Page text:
calories-on-menus

5 helpful ways to avoid being triggered by calories on menus

The new policy won't just affect those with eating disorders

The government's calorie labelling policy, which requires all cafes and restaurants with more than 250 staff to include the number of calories of each dish on their menu, comes into force today.

SEE: 15 wellness trends to try in 2022 that will help manage your anxiety

The change in policy has been based on the government's plans to tackle obesity, but many are concerned the move will be deeply troubling for the 1.25 million people living with disordered eating in the UK.

Eating disorder charity BEAT has challenged the new law, saying that "calorie counts on menus won’t prevent obesity, but they will harm people with eating disorders".

SEE: 6 easy ways to manage anxiety and make you feel like yourself again

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Calorie labels are required on menus from 6 April

Though the government is hoping introducing calories on menus will help support people to make better, healthier choices with their meals, many are concerned that it could increase fixation on restricting calories, lead to harmful thoughts and be extremely triggering to those who struggle with their relationship with food.

Regardless of whether you have a diagnosed eating disorder or not, toxic diet culture can be extremely difficult to navigate.

If you're worried about the new calories policy or you're feeling anxious about your next meal out, scroll on for tips on how to cope if you find it overwhelming, confusing or triggering.

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Ask a friend to read out the menu for you

If you're likely to be swayed by the lowest-calorie option, don't be afraid to ask the person you're dining with to read out the options on the menu for you. Eliminating the visual calorie information may help you make a decision on your meal based on desire, rather than fear.

You can request a menu without calories

If you're worried your relationship with food could suffer if you're subject to the number of calories in your meal, you can simply request a menu without them. Wagamama, for example, is just one of the restaurant chains to offer 'calorie-free' menus to those who ask for one, recognising that the government's new policy could be "challenging" for some people.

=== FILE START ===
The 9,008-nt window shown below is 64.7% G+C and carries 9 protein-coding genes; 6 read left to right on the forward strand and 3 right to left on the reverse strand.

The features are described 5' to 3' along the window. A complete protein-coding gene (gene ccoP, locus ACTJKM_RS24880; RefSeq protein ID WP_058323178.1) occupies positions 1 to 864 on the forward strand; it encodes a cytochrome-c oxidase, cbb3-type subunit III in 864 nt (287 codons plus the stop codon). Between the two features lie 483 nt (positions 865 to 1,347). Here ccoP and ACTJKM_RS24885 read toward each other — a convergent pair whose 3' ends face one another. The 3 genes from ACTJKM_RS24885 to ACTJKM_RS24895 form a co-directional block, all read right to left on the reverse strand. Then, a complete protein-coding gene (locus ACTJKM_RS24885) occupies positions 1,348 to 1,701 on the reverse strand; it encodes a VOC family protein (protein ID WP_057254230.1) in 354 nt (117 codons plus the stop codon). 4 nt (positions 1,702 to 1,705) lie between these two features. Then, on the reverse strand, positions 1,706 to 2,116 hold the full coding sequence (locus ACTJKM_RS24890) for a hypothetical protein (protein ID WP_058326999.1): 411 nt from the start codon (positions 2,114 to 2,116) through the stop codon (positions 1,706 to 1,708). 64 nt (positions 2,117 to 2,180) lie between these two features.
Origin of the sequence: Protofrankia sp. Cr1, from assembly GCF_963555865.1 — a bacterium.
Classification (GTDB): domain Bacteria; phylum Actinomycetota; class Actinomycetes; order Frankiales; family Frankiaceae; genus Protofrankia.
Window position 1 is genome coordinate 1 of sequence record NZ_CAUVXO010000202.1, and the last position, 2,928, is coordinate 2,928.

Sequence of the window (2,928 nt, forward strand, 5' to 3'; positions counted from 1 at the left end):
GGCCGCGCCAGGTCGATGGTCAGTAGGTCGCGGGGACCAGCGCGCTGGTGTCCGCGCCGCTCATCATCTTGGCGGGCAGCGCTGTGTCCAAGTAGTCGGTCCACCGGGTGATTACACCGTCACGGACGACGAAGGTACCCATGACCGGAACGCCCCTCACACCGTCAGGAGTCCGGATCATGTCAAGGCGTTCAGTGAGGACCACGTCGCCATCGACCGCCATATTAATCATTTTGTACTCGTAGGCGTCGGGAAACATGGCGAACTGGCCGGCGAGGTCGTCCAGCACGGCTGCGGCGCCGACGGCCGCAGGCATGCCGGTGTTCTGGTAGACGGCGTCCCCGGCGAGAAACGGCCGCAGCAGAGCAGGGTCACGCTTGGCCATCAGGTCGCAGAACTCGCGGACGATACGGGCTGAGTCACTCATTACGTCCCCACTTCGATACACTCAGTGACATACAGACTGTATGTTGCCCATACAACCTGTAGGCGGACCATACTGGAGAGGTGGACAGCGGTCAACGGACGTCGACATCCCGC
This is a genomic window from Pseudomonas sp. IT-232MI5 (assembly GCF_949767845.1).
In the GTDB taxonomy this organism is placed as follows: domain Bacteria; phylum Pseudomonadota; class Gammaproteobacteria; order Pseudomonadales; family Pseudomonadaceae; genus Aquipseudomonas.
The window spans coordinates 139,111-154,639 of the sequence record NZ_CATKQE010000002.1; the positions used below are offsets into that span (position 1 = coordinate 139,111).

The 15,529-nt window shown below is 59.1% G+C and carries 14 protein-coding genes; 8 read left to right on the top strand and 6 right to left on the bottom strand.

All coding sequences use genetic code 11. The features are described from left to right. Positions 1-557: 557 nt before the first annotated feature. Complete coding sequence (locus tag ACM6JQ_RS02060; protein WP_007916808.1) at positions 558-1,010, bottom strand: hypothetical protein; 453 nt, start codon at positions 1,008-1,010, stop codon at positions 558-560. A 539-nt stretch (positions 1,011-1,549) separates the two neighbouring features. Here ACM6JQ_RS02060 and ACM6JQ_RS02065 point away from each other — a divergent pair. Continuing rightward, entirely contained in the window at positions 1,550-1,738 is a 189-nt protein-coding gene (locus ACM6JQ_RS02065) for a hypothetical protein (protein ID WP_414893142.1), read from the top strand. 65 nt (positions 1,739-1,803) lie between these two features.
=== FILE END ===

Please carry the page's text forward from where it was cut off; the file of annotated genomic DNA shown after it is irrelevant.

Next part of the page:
wagamama-menu

Wagamama will offer a 'calorie-free' menu for those who ask

Remember that food is fuel

Don't forget that nutrients in food fuel your body are are vital to keeping your heart beating, your brain active, and your muscles working. They also help to build and strengthen bones, muscles, and other body tissues. Being too restrictive on your daily intake of calories on a regular basis can seriously affect your cell growth, muscle repair, reproductive system, immunity and mental health.

Don't sweat the small stuff

Try not to get too hung up on the number of calories on the page. If you're dining out for a special occasion or for an occasional treat, shift the focus away from food and try to channel that energy into enjoying time with your friends or family. Enjoy the moment. And as the saying goes, treat yo' self. 

Talk to someone you trust

Always try to avoid bottling your emotions or concerns. Whether you're dining out with a friend, family member or partner, speaking to someone you trust about how you’re feeling can help ease symptoms of anxiety. If you are eating out with friends and family, telling them how you feel before the meal might help you feel more comfortable, and it means they can support you if you need to take a break while you're out together. 

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